Android Root Detection Techniques. Android Root Detection Techniques Introduction I have taken a look at a lot of Mobile Device Management (MDM) solutions lately to figure out how they are detecting rooted Android devices.
Through some research I have discovered that many of these MDM solutions use similar methods to detect rooted devices. This usually involves looking for specific packages and files, directory permissions, and running certain commands. I won't be disclosing which MDMs use which methods, but I will provide a list of packages, files, folders, and commands that I have found to be used in root detection.
Default Files & Configurations The first root detection checks are for default files and configurations that should be present on a non-rooted device. Checking the BUILD tag for test-keys. Root@android:/ # cat /system/build.prop | grep ro.build.tags ro.build.tags=release-keys Checking for Over The Air (OTA) certs. Installed Files & Packages Superuser.apk. Any chainfire package. Directory Permissions Commands Su. Can you stop certain apps from detecting root? : cyanogenmod. Root access - How to prevent applications from discovering my phone as being Rooted.
To detect rooting status of device, an app issues su command.
If exit status is 0, it means device is rooted.. otherwise, not. To prevent this, you can simply Deny the root access using SuperUser's pop-up (Provided its allowed from SuperUser settings, a pop-up appears when an app issues su command). After this, the app will get non-zero exit status & it can't determine rooting status. Update: Some apps can use other ways to check root status (like checking the su binary file existence). I'd like to admit that none are perfect methods without false-positive result, but sometimes they are successful with luck. The best universal method to prevent detection: Restrict the permission of app's daemon. In the last, I'd like to say: Technically, there's no way to prevent detection by 100% success rate.
Unroot / 100% Reliably Hide Root On Cm11 - Hack / Mod Request. For what it's worth.. i was able to use the Lloyds app by renaming the su binary under xbin (/system/xbin/su) manually, (hidemyroot doesn't seem to do this like it should) the only issue is, if you move it back after, any time you open the app again (or it's open and you're doing it via adb) their app will detect the root and log you out and de-authorize your phone within a matter of seconds, and you have to repeat the process of cleaning data, crippling the root and going through the activation process again... the only tangible solution i can think of that would make this process less annoying is for someone to build a launcher for the app that hides the su binary, then launches the app for you and keeps it hidden until you exit the app (and force close it to be sure) before restoring the binary.. unless the CM dev team can come up with a more graceful solution for this of course.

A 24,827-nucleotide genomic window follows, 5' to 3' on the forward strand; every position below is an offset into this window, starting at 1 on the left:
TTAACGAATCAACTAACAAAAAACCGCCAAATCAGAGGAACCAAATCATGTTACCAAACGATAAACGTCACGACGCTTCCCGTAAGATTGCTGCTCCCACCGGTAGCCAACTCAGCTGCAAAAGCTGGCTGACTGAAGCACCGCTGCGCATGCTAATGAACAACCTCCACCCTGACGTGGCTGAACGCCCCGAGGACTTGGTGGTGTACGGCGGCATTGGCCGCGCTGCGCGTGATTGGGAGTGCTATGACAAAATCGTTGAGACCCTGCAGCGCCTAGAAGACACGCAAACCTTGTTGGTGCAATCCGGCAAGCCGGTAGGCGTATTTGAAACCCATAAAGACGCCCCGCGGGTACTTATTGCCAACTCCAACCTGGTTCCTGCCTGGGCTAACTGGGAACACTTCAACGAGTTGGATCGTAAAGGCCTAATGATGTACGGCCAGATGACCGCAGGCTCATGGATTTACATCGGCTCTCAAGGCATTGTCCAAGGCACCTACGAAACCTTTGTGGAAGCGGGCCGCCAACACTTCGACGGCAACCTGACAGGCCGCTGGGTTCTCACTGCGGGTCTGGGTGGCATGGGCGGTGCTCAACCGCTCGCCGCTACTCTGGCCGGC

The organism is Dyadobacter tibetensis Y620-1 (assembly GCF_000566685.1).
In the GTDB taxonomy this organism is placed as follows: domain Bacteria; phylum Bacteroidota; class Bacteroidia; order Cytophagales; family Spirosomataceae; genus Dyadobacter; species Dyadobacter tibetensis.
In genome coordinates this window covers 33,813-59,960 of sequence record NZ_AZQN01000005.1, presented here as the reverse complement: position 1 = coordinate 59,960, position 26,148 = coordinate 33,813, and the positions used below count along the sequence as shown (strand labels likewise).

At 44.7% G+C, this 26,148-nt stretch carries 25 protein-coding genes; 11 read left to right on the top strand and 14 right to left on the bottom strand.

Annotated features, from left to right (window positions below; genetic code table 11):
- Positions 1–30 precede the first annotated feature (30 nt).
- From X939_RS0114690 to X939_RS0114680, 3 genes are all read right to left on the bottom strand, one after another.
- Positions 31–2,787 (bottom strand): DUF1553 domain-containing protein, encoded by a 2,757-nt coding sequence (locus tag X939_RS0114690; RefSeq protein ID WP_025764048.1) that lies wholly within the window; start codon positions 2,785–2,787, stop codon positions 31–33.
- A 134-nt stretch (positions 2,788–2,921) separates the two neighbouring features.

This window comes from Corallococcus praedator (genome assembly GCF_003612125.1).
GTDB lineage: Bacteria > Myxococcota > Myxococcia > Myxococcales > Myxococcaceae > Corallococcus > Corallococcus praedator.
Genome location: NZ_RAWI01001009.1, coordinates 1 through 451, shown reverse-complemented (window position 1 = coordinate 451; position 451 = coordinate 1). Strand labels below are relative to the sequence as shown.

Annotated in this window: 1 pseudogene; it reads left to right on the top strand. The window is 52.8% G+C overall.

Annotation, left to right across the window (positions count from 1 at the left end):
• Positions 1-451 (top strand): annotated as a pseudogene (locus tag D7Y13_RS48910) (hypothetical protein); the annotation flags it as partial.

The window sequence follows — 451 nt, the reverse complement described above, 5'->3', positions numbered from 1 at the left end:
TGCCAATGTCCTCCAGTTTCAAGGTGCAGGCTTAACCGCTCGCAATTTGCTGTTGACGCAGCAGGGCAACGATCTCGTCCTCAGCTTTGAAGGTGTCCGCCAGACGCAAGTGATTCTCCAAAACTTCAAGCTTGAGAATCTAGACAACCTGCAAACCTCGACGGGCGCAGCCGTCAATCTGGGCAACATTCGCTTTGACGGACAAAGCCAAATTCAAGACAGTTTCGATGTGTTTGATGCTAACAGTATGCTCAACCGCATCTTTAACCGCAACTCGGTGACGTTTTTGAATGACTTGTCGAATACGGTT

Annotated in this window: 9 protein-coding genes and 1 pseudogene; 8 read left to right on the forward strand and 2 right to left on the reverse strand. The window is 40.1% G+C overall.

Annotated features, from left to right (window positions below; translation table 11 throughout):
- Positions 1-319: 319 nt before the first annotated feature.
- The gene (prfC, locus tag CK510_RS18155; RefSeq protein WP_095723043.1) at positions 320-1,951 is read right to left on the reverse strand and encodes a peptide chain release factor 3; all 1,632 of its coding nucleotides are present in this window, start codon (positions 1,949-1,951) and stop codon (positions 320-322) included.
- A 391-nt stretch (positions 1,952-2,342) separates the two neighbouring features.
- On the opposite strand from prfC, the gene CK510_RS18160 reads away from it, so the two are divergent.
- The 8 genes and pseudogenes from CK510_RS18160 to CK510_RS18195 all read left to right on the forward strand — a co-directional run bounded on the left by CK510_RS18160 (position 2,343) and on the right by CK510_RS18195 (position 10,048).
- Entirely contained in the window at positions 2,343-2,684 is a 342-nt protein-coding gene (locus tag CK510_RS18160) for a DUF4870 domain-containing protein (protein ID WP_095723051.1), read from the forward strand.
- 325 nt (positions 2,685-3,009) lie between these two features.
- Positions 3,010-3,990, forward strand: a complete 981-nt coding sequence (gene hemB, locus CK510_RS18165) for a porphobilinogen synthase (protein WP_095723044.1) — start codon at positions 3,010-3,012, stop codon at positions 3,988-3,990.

Android Root Detection Techniques. Why Android’s OTA Updates Remove Root and How to Keep It. Android’s OTA (over-the-air) updates remove root access, forcing you to root them again if you depend on root-only apps.
There are ways to preserve this root access, and re-rooting a device will be easier on some devices than others. This can be annoying on a Nexus device that receives regular updates straight from Google. On an old device that never receives Android updates, it’s not something you’d even think about. Why You Lose Root Android is based on Linux, so Android devices come with a “root” user that functions like the Administrator user account on Windows. The root process also installs an application like SuperSU or Superuser. You’ll usually lose your root access when you install an operating system update.
If you have the Xposed Framework installed, you may need to uninstall it first before running the OTA update. SuperSU’s OTA Survival Mode. How To Trick Apps Into Thinking Your Android Is Not Rooted. Unfortunately, some developers block access to their apps if they detect that the device they’re installed on is rooted.
This is due to a variety of reasons, but usually its due to security (banking apps) or Digital Rights Management (video apps). The worry is that rooted devices, if compromised, have access to more sensitive information thanks to their unrestricted access, as well as the fact that users could find and extract normally hidden DRM content on their devices using a file manager with root access. But you’re the kind of person who roots your Android device and refuses to let others tell you what you can and cannot do with it, so let’s work around this annoyance. Install Xposed The Xposed Framework is a super handy app that allows you to customize your rooted Android phone without flashing a custom ROM.
Now go ahead and install the Xposed Framework. However, Xposed by itself doesn’t do you much good; you’ll need RootCloak to really get anything done. Install RootCloak The Results.